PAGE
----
Texas Tech now offering digital software for visually impaired s - FOX34 Lubbock

Texas Tech now offering digital software for visually impaired students, visitors on campus

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LUBBOCK, Texas -

A look into the future.

At least that's what Texas Tech University is now offering to visually impaired students and visitors on its campus. 

"This software program that we found literally gives the person, who has a visual impairment, full eyesight into the area they go into," Larry Phillippe, managing director of Texas Tech's Student Disability Services (SDS), said.

A free download on smartphones, Aira works through augmented reality.

This allows a user to call an expert on the app, letting the Aira agent see and communicate the user's surroundings.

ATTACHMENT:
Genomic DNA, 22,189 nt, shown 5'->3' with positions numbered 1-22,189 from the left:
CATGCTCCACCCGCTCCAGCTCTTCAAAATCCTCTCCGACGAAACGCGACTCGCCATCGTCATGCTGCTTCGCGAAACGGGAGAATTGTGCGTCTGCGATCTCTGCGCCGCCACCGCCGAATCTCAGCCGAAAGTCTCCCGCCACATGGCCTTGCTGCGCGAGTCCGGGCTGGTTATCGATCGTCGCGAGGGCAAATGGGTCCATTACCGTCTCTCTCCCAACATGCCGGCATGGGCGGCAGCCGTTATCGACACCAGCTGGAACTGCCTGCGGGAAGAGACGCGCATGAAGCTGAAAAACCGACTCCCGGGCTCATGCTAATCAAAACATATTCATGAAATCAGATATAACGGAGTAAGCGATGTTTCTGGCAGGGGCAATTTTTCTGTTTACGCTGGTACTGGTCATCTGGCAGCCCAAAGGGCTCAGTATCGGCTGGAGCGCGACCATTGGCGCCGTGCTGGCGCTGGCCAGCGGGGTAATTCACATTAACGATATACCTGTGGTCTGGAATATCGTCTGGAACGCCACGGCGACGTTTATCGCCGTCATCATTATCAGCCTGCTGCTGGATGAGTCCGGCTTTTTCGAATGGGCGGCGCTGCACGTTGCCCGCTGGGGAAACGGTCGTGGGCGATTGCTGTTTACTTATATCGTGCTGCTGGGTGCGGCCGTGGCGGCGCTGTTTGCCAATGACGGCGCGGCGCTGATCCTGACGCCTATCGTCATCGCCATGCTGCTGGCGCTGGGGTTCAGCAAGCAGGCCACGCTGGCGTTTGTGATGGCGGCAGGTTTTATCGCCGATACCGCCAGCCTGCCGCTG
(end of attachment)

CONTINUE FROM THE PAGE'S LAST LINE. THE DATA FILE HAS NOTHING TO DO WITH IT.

"They hold up their phone, they use the camera in their smartphone and hold it up, so while they're navigating, the person is talking to them through an earpiece. They don't have to, but it helps, especially in a classroom. The person on the other end will navigate them through wherever they're at and everything in front of them," Phillippe said.

Phillippe said this will make navigation on campus easy for everyone, and it is not just for students. 

"There's also a place at the top that says you can login as a guest. That was one reason we were excited about it because it allows anyone that comes on campus with a visual impairment to be able to access our campus and access the system," Phillippe said.

He said this has been a steep challenge for all colleges across the country, but Texas Tech is helping lead the way for more visually impaired students to succeed. 

"It puts us on the forefront of it. We are the first university in Texas to use it, and we're one of only five or six so far in the country. I think in the next two to three years, it'll be everywhere because it's a piece of technology that simply makes sense," Phillippe said.

Phillippe added this is a part of the school's commitment to making a fully inclusive campus, and after multiple rounds of testing in the fall, he said he expects the software to debut on campus this year.

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